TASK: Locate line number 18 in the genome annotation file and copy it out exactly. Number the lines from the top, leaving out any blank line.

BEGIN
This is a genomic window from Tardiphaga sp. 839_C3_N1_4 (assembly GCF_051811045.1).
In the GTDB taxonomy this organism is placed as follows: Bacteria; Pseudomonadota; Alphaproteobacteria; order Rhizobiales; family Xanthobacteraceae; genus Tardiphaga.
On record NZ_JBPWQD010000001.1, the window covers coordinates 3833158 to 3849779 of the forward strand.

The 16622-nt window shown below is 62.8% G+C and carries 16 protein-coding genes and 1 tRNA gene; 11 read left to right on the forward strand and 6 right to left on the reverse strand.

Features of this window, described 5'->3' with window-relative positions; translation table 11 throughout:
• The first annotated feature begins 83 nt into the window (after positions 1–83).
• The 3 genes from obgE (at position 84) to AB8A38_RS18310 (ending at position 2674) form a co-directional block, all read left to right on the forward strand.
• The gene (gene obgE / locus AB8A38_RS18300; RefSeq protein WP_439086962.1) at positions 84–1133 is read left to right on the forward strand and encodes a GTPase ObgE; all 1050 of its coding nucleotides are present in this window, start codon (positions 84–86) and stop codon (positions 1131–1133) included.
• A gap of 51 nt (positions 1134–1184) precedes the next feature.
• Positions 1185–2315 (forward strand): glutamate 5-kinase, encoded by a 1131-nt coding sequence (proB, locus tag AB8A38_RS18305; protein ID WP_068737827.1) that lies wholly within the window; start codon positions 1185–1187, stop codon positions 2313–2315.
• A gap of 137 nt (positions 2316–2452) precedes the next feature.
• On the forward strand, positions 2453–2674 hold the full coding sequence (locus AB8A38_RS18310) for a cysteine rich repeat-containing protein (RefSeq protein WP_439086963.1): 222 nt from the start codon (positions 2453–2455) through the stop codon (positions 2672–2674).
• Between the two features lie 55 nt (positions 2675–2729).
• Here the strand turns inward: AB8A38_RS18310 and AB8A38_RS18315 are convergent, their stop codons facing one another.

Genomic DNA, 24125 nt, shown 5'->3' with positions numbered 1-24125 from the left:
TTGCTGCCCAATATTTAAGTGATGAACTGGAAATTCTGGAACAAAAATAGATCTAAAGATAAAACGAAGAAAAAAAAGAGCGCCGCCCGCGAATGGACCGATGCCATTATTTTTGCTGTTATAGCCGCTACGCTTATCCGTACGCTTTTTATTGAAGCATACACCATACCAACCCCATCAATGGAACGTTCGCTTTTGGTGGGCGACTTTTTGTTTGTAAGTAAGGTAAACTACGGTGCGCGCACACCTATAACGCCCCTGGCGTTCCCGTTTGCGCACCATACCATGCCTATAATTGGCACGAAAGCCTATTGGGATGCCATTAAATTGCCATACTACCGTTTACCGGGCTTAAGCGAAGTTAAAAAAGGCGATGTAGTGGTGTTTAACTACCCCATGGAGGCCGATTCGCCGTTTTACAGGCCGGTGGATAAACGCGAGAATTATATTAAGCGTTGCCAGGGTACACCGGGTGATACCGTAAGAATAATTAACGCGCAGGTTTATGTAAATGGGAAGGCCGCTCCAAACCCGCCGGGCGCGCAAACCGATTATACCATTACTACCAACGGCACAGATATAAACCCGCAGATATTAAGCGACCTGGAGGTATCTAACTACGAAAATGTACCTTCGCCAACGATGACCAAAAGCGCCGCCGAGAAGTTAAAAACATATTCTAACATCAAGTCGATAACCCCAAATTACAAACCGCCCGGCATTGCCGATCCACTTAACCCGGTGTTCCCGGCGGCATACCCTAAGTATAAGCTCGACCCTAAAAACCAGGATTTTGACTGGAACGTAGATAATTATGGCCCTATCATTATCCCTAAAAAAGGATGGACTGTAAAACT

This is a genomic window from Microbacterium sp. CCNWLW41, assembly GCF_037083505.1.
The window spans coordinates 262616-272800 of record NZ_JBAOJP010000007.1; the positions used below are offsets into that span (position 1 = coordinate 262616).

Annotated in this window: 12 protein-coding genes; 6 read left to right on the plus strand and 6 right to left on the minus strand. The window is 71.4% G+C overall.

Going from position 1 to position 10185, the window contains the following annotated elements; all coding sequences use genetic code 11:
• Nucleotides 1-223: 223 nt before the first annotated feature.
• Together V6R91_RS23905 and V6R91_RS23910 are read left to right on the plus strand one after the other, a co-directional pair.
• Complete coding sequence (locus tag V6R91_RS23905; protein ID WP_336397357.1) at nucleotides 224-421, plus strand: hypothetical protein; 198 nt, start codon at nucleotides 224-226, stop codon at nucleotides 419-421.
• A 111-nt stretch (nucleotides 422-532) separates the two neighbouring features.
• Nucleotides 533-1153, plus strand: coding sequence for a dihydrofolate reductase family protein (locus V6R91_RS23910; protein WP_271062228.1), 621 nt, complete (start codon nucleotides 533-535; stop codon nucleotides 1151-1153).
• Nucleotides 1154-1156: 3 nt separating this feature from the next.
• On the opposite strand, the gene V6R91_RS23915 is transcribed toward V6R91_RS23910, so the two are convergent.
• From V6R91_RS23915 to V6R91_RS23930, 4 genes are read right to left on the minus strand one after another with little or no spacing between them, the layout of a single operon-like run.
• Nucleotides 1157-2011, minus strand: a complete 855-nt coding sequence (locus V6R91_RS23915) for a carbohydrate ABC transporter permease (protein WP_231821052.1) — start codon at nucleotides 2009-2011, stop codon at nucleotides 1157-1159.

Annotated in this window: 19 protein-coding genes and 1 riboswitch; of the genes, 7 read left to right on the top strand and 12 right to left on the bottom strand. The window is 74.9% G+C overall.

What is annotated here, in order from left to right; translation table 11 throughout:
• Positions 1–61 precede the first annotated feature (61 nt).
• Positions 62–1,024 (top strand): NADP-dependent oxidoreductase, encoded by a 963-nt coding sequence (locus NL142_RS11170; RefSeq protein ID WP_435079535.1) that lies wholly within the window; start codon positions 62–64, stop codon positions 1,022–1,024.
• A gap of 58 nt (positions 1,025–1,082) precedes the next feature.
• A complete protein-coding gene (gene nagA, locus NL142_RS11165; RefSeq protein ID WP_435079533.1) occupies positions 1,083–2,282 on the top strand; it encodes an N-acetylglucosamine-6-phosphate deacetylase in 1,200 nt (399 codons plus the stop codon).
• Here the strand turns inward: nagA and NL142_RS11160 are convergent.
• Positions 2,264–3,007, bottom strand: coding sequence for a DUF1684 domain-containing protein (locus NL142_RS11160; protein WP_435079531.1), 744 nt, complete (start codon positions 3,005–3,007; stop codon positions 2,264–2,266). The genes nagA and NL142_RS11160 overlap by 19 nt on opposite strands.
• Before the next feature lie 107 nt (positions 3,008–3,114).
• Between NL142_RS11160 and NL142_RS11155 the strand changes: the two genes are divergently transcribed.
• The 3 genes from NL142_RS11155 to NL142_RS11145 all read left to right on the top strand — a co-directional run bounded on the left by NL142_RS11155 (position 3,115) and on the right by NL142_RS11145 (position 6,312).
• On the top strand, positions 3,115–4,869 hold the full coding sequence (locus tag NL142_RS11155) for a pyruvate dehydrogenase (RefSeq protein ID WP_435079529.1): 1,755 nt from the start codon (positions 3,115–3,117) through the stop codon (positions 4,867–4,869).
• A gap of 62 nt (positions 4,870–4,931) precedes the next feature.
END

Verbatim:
The window spans coordinates 262616-272800 of record NZ_JBAOJP010000007.1; the positions used below are offsets into that span (position 1 = coordinate 262616).